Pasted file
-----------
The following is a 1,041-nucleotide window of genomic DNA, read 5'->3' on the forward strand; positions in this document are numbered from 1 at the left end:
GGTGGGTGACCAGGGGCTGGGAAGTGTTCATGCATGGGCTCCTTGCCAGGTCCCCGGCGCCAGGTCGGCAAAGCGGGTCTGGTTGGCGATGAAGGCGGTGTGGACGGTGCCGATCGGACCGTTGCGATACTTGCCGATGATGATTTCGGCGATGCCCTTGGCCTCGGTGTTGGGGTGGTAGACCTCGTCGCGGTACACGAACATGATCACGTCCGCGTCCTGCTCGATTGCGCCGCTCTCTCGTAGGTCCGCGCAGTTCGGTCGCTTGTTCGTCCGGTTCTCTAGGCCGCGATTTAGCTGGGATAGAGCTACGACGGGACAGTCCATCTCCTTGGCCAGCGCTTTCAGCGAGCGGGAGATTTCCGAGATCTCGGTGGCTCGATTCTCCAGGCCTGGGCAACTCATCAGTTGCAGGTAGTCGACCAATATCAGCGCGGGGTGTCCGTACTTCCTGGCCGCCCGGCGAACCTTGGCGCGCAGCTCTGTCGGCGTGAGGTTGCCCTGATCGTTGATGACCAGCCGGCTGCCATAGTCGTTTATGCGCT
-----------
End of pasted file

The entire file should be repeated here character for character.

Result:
The following is a 1,041-nucleotide window of genomic DNA, read 5'->3' on the forward strand; positions in this document are numbered from 1 at the left end:
GGTGGGTGACCAGGGGCTGGGAAGTGTTCATGCATGGGCTCCTTGCCAGGTCCCCGGCGCCAGGTCGGCAAAGCGGGTCTGGTTGGCGATGAAGGCGGTGTGGACGGTGCCGATCGGACCGTTGCGATACTTGCCGATGATGATTTCGGCGATGCCCTTGGCCTCGGTGTTGGGGTGGTAGACCTCGTCGCGGTACACGAACATGATCACGTCCGCGTCCTGCTCGATTGCGCCGCTCTCTCGTAGGTCCGCGCAGTTCGGTCGCTTGTTCGTCCGGTTCTCTAGGCCGCGATTTAGCTGGGATAGAGCTACGACGGGACAGTCCATCTCCTTGGCCAGCGCTTTCAGCGAGCGGGAGATTTCCGAGATCTCGGTGGCTCGATTCTCCAGGCCTGGGCAACTCATCAGTTGCAGGTAGTCGACCAATATCAGCGCGGGGTGTCCGTACTTCCTGGCCGCCCGGCGAACCTTGGCGCGCAGCTCTGTCGGCGTGAGGTTGCCCTGATCGTTGATGACCAGCCGGCTGCCATAGTCGTTTATGCGCT